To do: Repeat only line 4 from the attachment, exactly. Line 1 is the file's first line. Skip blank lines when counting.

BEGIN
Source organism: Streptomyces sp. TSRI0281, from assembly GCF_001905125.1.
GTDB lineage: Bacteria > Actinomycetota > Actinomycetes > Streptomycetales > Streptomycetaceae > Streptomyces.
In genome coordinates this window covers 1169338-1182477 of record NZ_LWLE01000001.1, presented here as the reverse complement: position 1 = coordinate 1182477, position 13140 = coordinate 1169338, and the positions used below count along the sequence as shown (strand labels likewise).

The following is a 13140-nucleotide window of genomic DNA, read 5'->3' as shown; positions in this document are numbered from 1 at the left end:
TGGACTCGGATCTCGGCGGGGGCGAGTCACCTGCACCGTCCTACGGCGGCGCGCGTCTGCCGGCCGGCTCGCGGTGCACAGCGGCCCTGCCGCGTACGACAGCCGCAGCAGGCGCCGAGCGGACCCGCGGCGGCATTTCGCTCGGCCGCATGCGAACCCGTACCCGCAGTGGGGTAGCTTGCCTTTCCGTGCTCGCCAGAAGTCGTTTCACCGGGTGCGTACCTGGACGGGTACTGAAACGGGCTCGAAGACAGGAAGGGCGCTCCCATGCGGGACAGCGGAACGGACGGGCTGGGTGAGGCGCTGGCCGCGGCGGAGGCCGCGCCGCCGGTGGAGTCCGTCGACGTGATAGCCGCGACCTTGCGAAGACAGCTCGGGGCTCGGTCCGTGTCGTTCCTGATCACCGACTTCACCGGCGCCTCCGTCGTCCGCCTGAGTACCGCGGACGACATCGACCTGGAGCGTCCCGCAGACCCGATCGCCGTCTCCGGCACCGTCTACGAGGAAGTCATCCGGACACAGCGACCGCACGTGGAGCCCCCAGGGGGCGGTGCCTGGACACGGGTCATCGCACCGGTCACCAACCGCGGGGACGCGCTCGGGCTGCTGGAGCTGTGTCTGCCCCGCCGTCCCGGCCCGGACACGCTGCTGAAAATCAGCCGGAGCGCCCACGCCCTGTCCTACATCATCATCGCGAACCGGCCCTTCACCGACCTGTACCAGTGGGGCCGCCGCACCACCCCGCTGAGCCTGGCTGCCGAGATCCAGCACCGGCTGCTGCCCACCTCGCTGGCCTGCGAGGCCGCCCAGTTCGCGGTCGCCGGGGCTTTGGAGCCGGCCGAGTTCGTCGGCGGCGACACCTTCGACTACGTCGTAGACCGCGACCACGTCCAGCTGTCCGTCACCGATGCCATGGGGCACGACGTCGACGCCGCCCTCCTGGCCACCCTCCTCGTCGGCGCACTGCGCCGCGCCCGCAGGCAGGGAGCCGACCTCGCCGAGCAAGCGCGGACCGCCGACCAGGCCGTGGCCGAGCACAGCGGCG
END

The following is a 13140-nucleotide window of genomic DNA, read 5'->3' as shown; positions in this document are numbered from 1 at the left end: